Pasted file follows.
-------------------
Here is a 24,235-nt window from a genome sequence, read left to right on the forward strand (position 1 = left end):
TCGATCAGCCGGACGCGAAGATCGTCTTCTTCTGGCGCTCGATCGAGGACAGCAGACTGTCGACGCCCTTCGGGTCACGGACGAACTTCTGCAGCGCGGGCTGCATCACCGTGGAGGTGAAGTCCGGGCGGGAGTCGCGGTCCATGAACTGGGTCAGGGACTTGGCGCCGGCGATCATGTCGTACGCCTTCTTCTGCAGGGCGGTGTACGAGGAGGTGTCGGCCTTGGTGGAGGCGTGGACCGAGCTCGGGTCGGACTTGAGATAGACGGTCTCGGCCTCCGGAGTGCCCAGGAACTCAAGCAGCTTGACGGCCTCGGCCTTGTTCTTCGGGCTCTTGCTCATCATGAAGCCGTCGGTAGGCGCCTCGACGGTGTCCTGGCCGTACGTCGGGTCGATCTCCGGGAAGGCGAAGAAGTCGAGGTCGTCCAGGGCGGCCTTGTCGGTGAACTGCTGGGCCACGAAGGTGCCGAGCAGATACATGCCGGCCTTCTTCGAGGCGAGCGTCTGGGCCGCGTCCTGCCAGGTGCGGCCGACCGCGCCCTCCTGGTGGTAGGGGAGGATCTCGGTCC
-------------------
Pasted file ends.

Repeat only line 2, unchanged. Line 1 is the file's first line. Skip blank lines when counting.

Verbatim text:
TCGATCAGCCGGACGCGAAGATCGTCTTCTTCTGGCGCTCGATCGAGGACAGCAGACTGTCGACGCCCTTCGGGTCACGGACGAACTTCTGCAGCGCGGGCTGCATCACCGTGGAGGTGAAGTCCGGGCGGGAGTCGCGGTCCATGAACTGGGTCAGGGACTTGGCGCCGGCGATCATGTCGTACGCCTTCTTCTGCAGGGCGGTGTACGAGGAGGTGTCGGCCTTGGTGGAGGCGTGGACCGAGCTCGGGTCGGACTTGAGATAGACGGTCTCGGCCTCCGGAGTGCCCAGGAACTCAAGCAGCTTGACGGCCTCGGCCTTGTTCTTCGGGCTCTTGCTCATCATGAAGCCGTCGGTAGGCGCCTCGACGGTGTCCTGGCCGTACGTCGGGTCGATCTCCGGGAAGGCGAAGAAGTCGAGGTCGTCCAGGGCGGCCTTGTCGGTGAACTGCTGGGCCACGAAGGTGCCGAGCAGATACATGCCGGCCTTCTTCGAGGCGAGCGTCTGGGCCGCGTCCTGCCAGGTGCGGCCGACCGCGCCCTCCTGGTGGTAGGGGAGGATCTCGGTCC